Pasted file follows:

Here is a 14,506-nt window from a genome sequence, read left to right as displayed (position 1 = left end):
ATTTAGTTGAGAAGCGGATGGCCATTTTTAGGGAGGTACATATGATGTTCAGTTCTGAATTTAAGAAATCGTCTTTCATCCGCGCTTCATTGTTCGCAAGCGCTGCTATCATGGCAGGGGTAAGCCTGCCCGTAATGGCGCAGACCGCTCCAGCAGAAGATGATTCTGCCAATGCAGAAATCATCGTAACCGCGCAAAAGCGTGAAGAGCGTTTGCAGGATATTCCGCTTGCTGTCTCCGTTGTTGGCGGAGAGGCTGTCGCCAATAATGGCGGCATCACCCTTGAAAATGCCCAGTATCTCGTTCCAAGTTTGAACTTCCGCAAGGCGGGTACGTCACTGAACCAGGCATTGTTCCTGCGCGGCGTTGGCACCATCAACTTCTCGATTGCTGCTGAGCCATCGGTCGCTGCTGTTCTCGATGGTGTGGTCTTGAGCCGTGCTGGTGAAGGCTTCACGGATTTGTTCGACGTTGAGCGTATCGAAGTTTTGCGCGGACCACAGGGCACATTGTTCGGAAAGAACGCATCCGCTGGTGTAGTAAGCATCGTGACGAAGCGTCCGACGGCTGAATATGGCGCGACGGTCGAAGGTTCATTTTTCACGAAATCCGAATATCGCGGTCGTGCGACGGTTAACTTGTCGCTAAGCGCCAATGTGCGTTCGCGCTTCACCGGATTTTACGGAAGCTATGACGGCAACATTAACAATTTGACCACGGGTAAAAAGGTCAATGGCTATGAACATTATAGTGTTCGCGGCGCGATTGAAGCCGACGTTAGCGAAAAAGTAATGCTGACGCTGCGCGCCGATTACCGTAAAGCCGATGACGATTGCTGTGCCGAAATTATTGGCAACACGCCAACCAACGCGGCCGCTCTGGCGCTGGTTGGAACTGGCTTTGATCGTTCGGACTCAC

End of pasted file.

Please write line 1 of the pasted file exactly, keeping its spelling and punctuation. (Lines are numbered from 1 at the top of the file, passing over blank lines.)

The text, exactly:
Here is a 14,506-nt window from a genome sequence, read left to right as displayed (position 1 = left end):